Lessons from history…but which ones?
So, that was the election. It wasn’t like Harold Wilson in 1964 or 19 74. It was more like John Major in 1992, wasn’t it? Does that mean Cameron will face the same struggle with backbenchers over an EU referendum as Major did with the so-called ‘bastards’ over Maastricht? Will Miliband’s hubristic pledge stone come to be seen to be Kinnock’s “We’re alright!” at the pre-election rally in Sheffield?
These are entertaining debating points, but the various centenaries of WW1 that are being commemorated and explored this year matter more and remind us that history is a process. The causes of WW1 have be identified, debated, redefined and debated again seemingly endlessly. Many of the things that we “knew” about the First World War have been exposed as myths such as ‘lions led by donkeys’. The “Oh, what a lovely war” caricature has been exposed by the evidence that the generals were personally brave, understood their men and were ready to innovate and adapt.
This is important. It is significant because we are often looking to learn lessons and to support a course of action. We tend, for instance, to classify threats into ones that need to be confronted (like WW2, where appeasement did not work) and ones where we need to avoid unnecessary confrontation (arguably WW1 when nations were sleepwalking into a conflict). Getting it wrong can be disastrous: Blair and Bush persuaded us that Hussein in the 1990s was analogous to Hitler in the 1930s. Whereas Hitler was neither weak nor deterred, Saddam Hussein was both weak and deterred.
We are continually using history to make sense of so much of our lives – from the trivial to the serious. Even if you are not interested much in history, others will be using it – whether it’s Scottish nationalism or making sense of conflicts such as Ukraine. But history is misused and abused: sometimes unconsciously (we may be unaware of our own ignorance or prejudices) and sometimes consciously (when we pick and choose the evidence).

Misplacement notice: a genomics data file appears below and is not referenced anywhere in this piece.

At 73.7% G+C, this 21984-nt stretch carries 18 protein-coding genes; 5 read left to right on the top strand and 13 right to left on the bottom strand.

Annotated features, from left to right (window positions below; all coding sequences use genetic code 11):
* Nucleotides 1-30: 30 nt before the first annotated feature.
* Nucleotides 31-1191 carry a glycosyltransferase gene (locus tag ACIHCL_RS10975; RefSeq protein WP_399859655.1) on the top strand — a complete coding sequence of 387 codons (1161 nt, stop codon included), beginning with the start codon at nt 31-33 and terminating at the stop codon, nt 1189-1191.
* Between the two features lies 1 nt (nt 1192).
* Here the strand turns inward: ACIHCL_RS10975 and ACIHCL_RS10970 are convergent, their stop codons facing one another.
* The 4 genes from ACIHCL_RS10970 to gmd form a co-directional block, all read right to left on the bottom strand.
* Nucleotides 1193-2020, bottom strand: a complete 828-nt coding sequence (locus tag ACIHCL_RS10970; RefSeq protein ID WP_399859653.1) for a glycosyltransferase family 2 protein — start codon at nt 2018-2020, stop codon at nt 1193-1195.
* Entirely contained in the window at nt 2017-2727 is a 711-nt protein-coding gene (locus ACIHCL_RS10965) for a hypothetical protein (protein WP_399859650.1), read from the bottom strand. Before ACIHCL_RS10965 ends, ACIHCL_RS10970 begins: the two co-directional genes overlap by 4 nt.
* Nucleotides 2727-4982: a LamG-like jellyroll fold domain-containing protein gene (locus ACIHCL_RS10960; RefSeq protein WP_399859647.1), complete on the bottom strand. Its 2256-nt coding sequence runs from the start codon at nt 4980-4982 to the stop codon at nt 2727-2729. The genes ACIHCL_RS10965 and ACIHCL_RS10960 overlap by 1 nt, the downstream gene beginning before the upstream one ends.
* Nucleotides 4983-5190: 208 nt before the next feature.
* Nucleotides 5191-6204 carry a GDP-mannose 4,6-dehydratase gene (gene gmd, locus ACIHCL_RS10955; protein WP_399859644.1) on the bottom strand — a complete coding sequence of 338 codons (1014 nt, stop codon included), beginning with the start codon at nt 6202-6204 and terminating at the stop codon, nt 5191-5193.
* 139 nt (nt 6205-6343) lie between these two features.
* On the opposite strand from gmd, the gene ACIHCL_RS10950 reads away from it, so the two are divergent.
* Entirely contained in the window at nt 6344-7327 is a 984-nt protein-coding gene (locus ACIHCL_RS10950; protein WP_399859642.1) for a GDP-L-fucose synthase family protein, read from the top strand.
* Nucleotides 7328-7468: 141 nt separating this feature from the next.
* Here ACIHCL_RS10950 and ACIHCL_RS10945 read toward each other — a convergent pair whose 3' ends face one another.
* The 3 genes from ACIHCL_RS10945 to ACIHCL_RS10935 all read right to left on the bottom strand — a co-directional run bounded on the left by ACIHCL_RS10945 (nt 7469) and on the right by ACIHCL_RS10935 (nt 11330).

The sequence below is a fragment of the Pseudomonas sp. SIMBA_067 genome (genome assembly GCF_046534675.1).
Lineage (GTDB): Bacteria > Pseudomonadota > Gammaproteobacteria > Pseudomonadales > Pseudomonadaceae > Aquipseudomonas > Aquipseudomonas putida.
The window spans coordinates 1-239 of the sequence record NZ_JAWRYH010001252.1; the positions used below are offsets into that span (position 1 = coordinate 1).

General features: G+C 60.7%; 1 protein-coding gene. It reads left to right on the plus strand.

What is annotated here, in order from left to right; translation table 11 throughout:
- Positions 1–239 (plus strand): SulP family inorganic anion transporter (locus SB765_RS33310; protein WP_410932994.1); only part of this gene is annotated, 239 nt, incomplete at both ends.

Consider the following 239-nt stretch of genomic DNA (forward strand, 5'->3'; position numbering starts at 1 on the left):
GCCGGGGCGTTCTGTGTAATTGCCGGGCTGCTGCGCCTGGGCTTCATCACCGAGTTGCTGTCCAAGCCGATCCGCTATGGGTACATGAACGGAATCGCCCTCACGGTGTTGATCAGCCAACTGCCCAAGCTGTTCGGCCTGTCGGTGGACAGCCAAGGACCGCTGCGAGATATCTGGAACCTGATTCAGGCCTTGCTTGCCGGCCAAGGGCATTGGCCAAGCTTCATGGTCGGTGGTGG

Margaret Macmillan, a professor of history at the University of Oxford who has written acclaimed books about the causes and consequences of the First World War, has also written a brilliant book, full of wisdom and insight: The Uses and Abuses of History. 1. This book should be compulsory reading for all the newly elected MPs and should become recommended reading for leaders and decision-makers in business and the public sector. The book is well written and short, so there is no excuse.
The use and abuse of history is something we should hold in mind in our professional and personal lives. It should teach us humility, scepticism and an awareness of ourselves. It should teach us to challenge assumptions, to ask where is the evidence and what other explanations are there? As Margaret Macmillan concludes: “always handle history with care.”
1 Margaret Macmillan, The Uses and Abuses of History, Profile Books, 2009